On screen chemistry with Jonathan Hare
In the 1991 version of Robin Hood, starring Kevin Costner, there is a scene where Robin and a friend are catapulted over a castle wall, safely landing onto a large haystack on the other side. It looks great but really how feasible is this stunt?
In the film the catapult looks rather like a giant crossbow with a tensioned string connected to the platform that the two characters sit on. Such a mechanism could develop its power by winding up tension on a rope and unleashing the stored energy like a giant spring.
In antiquity there were catapults and trebuchets capable of flinging heavy objects great distances and there is a legend that the best fibres were made of maidens hair: bundles of long hairs cut from several woman’s heads and plated into a rope.
Hair is composed of keratin – a long stranded protein that twists around other keratin molecules to form rope-like filaments. It is very strong and has a natural elasticity which is good for storing energy.1 The strength of human hair is far greater than many appreciate and there are circus acts that suspend people from their hair.2 A typical hair is very fine – about 0.1 mm in diameter – and by hanging weights I found that a typical hair could take 50 g, although hair strength varies from person to person and with ethnicity.1 To see if a hair could be used we need to estimate the forces on the catapult rope.
If the men in the film each weigh 50 kg – total mass 100 kg – and the walls are 10 m high we get a potential energy E(p) = mgh = 100 x 10 x 10 = 10 000 J. This is equal to the initial kinetic energy needed at lift-off. E(k) = ½mv2 gives 10 000 = ½ x 100 x v2, so v =√(2 x 10 000 / 100) = √200 a lift-off velocity of about 14 m s-1.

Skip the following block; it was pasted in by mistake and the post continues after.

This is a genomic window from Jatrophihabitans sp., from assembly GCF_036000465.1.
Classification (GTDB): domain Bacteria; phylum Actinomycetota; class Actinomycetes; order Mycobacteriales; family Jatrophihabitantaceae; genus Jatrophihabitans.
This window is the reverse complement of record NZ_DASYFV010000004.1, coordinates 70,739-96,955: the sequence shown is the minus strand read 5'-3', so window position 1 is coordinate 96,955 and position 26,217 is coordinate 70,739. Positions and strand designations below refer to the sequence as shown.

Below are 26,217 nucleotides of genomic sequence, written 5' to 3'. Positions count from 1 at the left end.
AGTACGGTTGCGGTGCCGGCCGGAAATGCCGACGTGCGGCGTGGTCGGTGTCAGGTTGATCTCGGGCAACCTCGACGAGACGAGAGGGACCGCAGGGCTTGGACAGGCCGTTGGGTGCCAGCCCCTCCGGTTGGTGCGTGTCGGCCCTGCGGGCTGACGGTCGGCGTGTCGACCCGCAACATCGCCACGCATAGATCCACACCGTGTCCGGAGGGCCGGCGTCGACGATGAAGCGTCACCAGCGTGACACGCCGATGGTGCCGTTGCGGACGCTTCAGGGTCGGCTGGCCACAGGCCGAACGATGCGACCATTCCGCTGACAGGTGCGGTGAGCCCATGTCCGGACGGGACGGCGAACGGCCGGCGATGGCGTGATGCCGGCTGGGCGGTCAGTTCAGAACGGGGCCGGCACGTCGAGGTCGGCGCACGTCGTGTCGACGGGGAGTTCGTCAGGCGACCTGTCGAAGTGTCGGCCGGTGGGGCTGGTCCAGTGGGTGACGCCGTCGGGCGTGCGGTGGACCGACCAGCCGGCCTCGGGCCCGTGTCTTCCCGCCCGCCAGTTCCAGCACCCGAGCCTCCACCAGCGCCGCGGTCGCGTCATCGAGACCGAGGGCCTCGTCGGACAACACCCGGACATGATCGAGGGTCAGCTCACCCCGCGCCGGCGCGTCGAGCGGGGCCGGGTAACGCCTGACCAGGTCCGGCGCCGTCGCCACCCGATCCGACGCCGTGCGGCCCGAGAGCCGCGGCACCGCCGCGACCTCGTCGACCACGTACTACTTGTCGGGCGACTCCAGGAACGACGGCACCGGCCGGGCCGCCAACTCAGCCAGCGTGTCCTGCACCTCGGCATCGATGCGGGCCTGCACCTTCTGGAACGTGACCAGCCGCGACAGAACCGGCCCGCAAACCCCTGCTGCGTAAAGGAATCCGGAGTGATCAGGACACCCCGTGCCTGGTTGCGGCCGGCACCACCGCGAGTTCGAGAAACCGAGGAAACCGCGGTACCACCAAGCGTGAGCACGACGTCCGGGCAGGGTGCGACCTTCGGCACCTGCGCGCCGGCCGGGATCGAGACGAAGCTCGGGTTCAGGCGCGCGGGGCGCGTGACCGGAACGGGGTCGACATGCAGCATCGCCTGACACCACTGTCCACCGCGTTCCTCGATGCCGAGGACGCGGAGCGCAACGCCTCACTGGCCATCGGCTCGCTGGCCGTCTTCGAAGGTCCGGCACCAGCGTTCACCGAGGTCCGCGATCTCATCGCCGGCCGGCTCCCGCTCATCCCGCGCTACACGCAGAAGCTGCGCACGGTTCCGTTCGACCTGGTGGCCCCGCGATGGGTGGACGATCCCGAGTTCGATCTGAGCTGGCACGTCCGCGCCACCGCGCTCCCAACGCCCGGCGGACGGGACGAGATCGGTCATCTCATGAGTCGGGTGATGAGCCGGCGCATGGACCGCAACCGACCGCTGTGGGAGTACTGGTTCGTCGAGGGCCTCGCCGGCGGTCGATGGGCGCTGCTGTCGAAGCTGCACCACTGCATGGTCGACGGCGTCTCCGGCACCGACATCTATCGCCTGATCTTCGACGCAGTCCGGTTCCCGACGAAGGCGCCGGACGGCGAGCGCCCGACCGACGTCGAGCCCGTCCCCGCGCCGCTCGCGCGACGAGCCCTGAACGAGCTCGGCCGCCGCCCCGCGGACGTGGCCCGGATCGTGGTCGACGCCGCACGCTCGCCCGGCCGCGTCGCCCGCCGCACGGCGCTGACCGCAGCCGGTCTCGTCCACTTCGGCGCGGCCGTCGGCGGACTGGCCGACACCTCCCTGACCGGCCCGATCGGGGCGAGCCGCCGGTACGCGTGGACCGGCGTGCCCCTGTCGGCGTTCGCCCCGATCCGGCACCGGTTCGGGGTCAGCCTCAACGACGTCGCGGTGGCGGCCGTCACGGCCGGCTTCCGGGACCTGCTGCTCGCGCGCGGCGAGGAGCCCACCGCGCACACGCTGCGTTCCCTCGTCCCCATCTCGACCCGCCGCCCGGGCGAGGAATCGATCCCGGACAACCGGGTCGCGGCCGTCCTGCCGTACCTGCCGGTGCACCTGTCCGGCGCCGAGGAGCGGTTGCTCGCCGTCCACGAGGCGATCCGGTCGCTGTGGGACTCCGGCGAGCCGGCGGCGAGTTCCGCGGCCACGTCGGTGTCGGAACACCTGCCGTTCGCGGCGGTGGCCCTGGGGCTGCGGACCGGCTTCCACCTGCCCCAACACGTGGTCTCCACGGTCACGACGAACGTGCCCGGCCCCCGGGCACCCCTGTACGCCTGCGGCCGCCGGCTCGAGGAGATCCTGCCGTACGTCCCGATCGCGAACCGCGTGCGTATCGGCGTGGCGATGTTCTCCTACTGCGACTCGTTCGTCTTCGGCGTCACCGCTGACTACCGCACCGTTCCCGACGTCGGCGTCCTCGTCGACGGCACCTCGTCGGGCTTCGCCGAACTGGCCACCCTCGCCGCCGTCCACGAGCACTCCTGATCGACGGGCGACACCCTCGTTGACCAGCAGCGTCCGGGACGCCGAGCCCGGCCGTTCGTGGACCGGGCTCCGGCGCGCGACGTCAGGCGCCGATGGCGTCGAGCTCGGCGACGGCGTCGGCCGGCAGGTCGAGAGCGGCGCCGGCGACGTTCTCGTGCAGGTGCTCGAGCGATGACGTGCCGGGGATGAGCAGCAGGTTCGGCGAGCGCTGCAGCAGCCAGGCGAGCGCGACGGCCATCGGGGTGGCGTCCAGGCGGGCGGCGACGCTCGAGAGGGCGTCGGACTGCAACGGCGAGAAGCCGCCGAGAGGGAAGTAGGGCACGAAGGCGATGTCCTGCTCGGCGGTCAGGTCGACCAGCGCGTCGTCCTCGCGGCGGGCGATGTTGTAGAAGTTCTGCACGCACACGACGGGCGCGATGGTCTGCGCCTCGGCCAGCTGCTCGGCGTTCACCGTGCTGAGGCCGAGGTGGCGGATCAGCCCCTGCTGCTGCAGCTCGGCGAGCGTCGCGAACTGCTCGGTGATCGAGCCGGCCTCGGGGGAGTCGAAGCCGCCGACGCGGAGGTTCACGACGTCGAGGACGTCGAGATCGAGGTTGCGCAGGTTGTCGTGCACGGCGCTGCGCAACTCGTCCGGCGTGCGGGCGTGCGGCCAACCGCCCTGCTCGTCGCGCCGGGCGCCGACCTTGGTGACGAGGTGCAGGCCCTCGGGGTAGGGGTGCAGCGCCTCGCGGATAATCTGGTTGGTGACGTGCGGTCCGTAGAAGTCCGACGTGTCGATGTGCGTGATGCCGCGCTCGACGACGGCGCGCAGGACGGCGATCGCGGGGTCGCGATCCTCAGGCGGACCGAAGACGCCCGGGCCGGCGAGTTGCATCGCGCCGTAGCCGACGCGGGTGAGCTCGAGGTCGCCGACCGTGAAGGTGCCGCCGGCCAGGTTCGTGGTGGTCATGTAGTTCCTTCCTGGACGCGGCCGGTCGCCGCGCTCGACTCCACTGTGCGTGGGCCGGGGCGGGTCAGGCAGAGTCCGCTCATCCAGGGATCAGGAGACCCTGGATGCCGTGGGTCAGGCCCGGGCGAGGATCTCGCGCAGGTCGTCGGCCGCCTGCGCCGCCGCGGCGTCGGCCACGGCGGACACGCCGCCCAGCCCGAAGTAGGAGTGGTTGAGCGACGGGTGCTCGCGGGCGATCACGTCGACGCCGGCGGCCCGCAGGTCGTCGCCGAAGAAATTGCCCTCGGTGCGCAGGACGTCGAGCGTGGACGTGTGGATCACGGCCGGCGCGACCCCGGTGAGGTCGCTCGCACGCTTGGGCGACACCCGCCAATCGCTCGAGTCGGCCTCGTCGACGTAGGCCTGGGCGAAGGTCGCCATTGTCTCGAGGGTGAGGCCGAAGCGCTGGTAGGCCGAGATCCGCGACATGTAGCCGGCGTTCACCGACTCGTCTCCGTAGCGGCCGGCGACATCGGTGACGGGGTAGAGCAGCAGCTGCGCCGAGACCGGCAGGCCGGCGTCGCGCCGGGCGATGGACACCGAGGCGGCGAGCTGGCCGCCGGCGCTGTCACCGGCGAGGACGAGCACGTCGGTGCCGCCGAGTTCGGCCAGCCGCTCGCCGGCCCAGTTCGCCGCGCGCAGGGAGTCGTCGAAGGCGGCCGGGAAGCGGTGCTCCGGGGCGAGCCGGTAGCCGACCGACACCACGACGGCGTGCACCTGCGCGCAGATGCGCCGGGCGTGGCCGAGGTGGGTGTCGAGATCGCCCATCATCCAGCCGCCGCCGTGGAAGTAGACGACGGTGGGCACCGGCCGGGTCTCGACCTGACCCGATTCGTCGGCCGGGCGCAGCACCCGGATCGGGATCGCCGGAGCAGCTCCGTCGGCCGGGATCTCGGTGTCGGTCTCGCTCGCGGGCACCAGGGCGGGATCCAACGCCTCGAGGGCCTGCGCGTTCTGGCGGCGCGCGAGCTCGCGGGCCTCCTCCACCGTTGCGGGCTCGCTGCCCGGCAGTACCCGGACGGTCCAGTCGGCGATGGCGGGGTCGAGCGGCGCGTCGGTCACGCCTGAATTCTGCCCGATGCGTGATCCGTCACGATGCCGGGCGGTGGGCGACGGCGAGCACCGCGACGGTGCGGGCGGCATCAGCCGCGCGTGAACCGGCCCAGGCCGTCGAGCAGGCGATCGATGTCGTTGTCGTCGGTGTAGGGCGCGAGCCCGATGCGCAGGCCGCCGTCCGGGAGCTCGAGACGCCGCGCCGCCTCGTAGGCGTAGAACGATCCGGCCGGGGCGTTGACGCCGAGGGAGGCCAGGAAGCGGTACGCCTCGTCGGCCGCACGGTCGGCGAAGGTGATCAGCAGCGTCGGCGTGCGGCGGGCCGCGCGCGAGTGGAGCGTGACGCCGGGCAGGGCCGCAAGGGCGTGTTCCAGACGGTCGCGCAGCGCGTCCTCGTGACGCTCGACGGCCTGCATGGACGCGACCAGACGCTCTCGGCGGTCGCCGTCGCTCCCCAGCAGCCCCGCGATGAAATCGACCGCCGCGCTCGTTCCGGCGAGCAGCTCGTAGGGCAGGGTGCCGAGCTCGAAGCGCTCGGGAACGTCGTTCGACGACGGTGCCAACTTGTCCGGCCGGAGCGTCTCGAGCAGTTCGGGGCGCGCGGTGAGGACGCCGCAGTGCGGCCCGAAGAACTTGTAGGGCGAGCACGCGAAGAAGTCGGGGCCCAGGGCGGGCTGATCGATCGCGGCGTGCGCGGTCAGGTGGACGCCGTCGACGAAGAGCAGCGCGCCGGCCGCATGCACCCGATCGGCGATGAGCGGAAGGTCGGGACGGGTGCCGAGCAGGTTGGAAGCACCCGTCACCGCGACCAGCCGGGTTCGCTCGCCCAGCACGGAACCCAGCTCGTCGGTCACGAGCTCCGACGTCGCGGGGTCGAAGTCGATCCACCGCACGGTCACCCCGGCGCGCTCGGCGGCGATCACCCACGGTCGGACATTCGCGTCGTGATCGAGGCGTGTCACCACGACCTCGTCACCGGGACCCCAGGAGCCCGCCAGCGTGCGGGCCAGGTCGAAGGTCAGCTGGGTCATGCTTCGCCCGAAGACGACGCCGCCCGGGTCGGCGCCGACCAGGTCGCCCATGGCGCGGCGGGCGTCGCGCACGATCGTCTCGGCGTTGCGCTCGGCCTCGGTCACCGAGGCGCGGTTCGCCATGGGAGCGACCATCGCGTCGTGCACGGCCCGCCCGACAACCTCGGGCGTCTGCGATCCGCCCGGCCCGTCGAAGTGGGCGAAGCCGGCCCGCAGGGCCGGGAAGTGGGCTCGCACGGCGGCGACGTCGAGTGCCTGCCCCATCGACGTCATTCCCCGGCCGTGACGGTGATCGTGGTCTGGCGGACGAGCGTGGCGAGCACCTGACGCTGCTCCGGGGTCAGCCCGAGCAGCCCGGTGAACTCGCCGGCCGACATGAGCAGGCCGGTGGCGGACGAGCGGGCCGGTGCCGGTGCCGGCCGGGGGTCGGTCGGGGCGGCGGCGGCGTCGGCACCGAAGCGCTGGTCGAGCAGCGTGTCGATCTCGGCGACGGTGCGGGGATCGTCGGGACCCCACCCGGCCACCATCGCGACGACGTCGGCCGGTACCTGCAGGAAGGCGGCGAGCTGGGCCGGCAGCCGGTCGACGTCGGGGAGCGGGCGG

Let’s also say the catapult seat imparts its force over a short period of time e.g. T=1/4 s. An estimate of the force would be F = ma = m (change in seat velocity / time) = 100 x 14 x 4 ~ 100 x 50 = 5000 N = 500 kg i.e. about ½ tonne of force. As the catapult is essentially a lever the rope would need to have a much greater force wound up in it, say 10 times the force the seat imparts, the equivalent of ca. 10 x 500 = 5000 kg = 5 000 000 g.
If each hair can take 50g we would need 5 000 000 / 50 = 100 000 hairs – about the number of hairs on a typical head. This amounts to a bundle of about 330 x 330 hairs in cross section which would only be a few cm in diameter – so not unfeasible. The serious issue is not so much the catapult’s ability to lift the load but the accuracy of its trajectory. Even if it could throw them up how would you make sure you didn’t smash Robin and his friends onto the walls or simply toss them in the wrong direction – that would be the end of our merry men!
Originally published in InfoChem
1. Hair entry on wikipedia, see: https://en.wikipedia.org/wiki/Category:Human_hair
2. Hair hang entry on wikipedia, see: https://en.wikipedia.org/wiki/Hair_hang
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